The original cast featured Kate Jackson, Farrah Fawcett, and Jaclyn Smith as smart and sexy private detectives. The girls would become media icons: their faces (and bodies) were plastered on magazine covers, posters, lunch boxes and loads of other toys and related merchandise.

Farrah Fawcett's stint on the show lasted only one season, while Kate Jackson left after the third. Cheryl Ladd successfully picked up where Fawcett left off (she became one of Charlie's most popular angels), but Jackson's departure proved to be the beginning of the end of the series...

Whether Charlie's Angels ultimately helped or hurt female portrayals on TV remains debatable. But as pure camp, the show is a cult classic.

As Charlie, himself, would say: "Good work, Angels"...

images: (1) image montage by author

Sunday, June 8, 2008

The Nature of Things Intro, 1983

Just over 30 seconds of footage, but, what a wave of childhood memories!

Monday, June 2, 2008

About the Expo 67 Symbol

From the official Expo 67 guide:

"The theme of Expo 67 was inspired by the philosophy
of French airman and author Antoine de Saint-Exupéry
as developed in a book widely read across the world
which the English title is - Man and his World.

As graphic symbol for this concept, Expo 67 adopted
design that drew its inspiration from one of the
known drawings of Man. Eight identical groups
twin figures represent mankind in unity
encircling the world."

images: (top) montage by author
(bottom) library and archives Canada

Sunday, June 1, 2008

The World Festival

The Nutcracker, performed by the New York Ballet and the Royal Ballet.

The World Festival was staged as part of Expo 67.

Arguably the greatest program of arts and entertainment ever presented in one city over a 6-month period, the World Festival made Montreal the art lover's place to be in 1967. Many of the world's leading opera, ballet and theatre companies, orchestras, popular singers, chamber music ensembles, comedians and athletes all performed during Expo's World Festival... In all there were 672 events involving about 25,000 participants from 25 countries, and over 5 million tickets!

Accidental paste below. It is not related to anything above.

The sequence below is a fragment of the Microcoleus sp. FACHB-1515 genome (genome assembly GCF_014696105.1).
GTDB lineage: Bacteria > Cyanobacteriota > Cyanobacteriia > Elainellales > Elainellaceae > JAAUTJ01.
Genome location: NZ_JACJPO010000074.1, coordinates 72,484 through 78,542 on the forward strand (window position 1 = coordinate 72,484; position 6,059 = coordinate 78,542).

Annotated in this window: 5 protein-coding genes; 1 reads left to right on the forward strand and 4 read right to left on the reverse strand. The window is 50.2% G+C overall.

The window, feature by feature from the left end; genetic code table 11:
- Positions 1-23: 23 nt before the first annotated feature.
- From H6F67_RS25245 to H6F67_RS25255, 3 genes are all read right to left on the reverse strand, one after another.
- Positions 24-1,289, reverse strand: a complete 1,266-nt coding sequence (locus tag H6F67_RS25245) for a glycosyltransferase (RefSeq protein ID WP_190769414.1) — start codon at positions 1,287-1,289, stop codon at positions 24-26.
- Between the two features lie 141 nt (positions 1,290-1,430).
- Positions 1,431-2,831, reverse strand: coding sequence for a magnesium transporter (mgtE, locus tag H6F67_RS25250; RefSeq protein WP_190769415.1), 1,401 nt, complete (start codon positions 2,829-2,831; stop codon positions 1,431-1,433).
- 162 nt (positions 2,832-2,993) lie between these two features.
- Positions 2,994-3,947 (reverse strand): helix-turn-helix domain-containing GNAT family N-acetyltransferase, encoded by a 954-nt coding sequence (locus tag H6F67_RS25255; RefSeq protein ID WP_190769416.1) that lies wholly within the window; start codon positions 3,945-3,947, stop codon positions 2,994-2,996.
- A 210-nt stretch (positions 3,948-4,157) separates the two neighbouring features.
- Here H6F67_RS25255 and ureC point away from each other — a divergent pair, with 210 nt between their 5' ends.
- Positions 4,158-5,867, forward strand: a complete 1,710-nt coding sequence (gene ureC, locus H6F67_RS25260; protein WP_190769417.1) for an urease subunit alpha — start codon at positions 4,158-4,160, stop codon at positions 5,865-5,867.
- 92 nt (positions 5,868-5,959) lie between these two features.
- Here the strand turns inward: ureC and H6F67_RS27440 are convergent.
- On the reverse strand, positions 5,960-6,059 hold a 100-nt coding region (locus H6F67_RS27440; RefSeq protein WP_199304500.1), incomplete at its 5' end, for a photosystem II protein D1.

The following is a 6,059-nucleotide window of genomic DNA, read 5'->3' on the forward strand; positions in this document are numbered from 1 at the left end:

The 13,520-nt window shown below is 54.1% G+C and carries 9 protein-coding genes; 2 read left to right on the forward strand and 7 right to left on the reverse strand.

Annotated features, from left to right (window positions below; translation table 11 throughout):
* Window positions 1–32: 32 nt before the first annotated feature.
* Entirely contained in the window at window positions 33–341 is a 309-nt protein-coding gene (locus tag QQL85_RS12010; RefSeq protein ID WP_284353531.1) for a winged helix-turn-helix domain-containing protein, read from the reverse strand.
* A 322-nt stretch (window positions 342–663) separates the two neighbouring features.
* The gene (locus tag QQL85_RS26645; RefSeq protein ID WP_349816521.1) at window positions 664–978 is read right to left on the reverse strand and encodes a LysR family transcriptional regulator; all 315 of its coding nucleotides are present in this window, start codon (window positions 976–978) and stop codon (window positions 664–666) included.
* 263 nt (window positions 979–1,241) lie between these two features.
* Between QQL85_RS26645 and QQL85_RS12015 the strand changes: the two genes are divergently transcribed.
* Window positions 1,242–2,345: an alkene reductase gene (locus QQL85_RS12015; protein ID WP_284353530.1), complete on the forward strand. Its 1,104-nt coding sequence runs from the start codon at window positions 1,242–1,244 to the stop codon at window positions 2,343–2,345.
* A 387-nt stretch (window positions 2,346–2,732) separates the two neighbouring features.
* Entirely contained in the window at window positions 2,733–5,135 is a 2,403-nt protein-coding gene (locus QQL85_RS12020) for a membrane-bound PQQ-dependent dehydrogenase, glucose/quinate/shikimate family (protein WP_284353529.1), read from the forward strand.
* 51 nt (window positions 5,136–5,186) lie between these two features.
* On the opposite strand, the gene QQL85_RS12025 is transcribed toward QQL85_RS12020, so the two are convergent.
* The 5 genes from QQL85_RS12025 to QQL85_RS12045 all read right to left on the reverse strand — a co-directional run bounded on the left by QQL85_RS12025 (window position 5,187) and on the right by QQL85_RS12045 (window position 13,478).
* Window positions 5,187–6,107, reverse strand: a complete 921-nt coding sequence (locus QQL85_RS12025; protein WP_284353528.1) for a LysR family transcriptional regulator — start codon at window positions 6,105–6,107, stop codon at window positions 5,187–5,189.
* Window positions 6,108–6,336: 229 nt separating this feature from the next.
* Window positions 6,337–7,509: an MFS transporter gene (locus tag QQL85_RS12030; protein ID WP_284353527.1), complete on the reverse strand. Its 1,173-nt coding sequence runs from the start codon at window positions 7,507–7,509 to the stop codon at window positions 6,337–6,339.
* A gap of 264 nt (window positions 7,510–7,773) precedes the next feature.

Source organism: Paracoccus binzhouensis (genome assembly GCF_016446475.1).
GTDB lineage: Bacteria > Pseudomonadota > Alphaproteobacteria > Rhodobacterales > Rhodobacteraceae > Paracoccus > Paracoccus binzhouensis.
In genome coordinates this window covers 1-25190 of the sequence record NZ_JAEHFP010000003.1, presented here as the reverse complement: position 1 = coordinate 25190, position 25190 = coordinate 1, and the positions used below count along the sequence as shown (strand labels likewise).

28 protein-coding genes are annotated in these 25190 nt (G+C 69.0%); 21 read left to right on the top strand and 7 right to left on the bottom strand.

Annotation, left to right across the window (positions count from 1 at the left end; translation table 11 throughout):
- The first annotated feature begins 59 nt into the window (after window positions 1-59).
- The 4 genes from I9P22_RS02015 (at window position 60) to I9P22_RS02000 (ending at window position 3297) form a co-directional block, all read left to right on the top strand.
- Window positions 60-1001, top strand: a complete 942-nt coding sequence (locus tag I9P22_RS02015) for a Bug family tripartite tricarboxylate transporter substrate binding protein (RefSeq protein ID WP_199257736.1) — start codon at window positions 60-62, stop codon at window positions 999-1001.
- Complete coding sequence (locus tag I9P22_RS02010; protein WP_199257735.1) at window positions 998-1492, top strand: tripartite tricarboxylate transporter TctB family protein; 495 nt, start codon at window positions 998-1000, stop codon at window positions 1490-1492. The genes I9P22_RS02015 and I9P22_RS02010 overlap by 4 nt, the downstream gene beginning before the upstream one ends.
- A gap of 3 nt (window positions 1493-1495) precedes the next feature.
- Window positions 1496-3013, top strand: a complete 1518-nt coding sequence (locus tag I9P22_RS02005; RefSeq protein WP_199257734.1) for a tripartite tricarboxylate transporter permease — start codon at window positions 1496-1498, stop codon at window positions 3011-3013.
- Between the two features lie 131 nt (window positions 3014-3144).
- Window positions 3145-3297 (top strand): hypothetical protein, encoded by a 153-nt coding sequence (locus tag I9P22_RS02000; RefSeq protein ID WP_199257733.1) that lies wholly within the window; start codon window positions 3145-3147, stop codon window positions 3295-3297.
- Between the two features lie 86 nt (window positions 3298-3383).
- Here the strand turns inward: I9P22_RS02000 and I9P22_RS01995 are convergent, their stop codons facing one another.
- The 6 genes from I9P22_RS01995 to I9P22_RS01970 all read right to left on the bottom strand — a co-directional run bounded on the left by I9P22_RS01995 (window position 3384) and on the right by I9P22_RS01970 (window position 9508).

The interior of Salle Wilfrid-Pelletier during Expo 67.

For its largest and most prestigious performances, Expo 67 had rented Place des Arts for its 6-month duration. While the 3000-seat Salle Wilfrid-Pelletier was completed in 1963, 2 additional theatres were completed just in time for Expo: Théâtre Maisonneuve (1300 seats) and Théâtre Port-Royal (800 seats), known today as Théâtre Jean-Duceppe.

Carol Channing in front of Expo Theatre.

Various popular entertainment, special shows and film festivals were presented in the 2000-seat Expo Theatre, a stone's throw away from Place d'Accueil, Expo's main entrance.

The Garden of Stars at La Ronde.

La Ronde's Garden of Stars, a multi-purpose triangular building on the banks of Dolphin Lake, became an exciting international nightclub for the World Festival. The large scale spectacles at the Autostade were also part of the World Festival programme.

The Cité du Havre art gallery entitled Man the Creator.

Fine arts was likewise a major feature of the World Festival. The International Fine Arts Exhibition at the Cité du Havre art gallery showed nearly 200 works from from 40 countries (aside from the masterpieces already being shown in Expo's national pavilions).

The sculpture garden on Île Sainte-Hélène.

The Garden of Sculpture was an open-air show on Île Sainte-Hélène featuring some 50 works of contemporary sculpture. Exhibitions such as the International Design Exhibition and the International Photography Exhibition attracted amateurs and professionals alike.

On-site performers entertained crowds throughout Expo 67.

Thousands of performers took part in a major on-site free entertainment program. Four motorized troubadour units made up of singers, dancers, clowns, magicians and musicians entertained visitors lining up for pavilions (queues for major pavilions were hours long, in some cases!). Where lineups were thinner, these performers drew crowds.

A wide variety of activities were offered in the pavilions as well, allowing visitors to Expo 67 to truly immerse themselves in culture...

Marlene Dietrich was just one of many international stars to perform at Expo 67.

images: (1-2-3-6-7-8) library and archives Canada